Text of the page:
After this, Vladyka Agapit and Deacon Andrei, along with the representatives of the Fund went to have a graciously-offered dinner at the home of the Warden of the Munich parish, Vadim A Esikovsky and his wife Maria. Munich, Saturday, September 11 (the day of the Beheading of St John the Baptist)

Members of the Fund returned home, while Deacon Andrei went to the airport, where the shipment is inspected once again and the Russian pilots complete their pre-flight preparations.

At 5 pm, the weather maps are examined. The flight was to last 8 hours with a stopover in Kishinev for refueling.

Deacon Andrei set up a metal cot with a blanket amidst the shipment, since there were not seats on the transport plane. At 6 pm, the flight departed from Munich for its destination: the Beslan Airport of Vladikavkaz in the Northern Caucasus.

Ossetia, Saturday, September 11, 5:30 pm (local time)

At Beslan Airport, the plane was greeted by a delegation of the Russian Orthodox Church. Protopriest Vladimir Samoilenko, a Dean under His Grace Bishop Feofan of Stavropol and Vladikavkaz, and two priests from that city were waiting on the tarmac. The plane was immediately surrounded by customs agents, border security, the Ministry of Emergency Affairs and the police. The Deputy Minister of the Ministry of Internal Affairs of the Republic of Northern Ossetia/Alania, Soslan Ivanovich Sikoeff (a relative of Deacon Andrei Sikoeff), was in charge of operative logistics.

The medical equipment was delivered without delay to the Ossetian Republic's Children's Clinic of Vladikavkaz. While the soldiers unloaded the heavy containers by hand, the necessary documents were filled out and the receipts made out for the humanitarian aid, since according to existing laws, such donations are accepted only by the Ministry of Emergency Affairs.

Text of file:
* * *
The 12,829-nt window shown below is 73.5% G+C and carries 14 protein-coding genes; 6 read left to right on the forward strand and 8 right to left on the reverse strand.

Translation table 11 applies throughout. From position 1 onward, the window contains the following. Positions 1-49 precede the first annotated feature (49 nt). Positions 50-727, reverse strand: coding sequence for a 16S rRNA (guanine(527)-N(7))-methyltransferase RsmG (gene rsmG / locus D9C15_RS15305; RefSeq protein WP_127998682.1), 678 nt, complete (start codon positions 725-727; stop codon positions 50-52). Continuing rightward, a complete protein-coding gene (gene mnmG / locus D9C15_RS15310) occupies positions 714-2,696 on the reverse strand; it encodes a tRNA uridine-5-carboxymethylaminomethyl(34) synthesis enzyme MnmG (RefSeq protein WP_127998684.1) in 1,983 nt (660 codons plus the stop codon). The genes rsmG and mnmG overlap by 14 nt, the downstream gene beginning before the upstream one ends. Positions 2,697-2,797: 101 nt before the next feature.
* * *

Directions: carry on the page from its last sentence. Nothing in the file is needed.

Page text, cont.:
Afterwards, a car sped off to the Clinic, which is under heavy security. The Chief Physician, Dr Djanaev, meets the clergymen. He briefly reports on the situation in the hospital and discusses the next steps with his colleagues. The medical equipment was then unloaded and distributed as needed.

Dr Djanaev described the actual situation in the hospital to Deacon Andrei. On Saturday night, when the humanitarian aid arrived from Germany, the hospital had over 130 injured children and several mothers. The number of the littlest patients changed constantly. There were instances of relapses. Yet the situation stabilized compared with the first day of the catastrophe. The first of the children have already been released to go home. Many of the most seriously injured children were sent to clinics in Moscow or Rostov-on-the-Don. Surgeons and doctors prepared for further operations.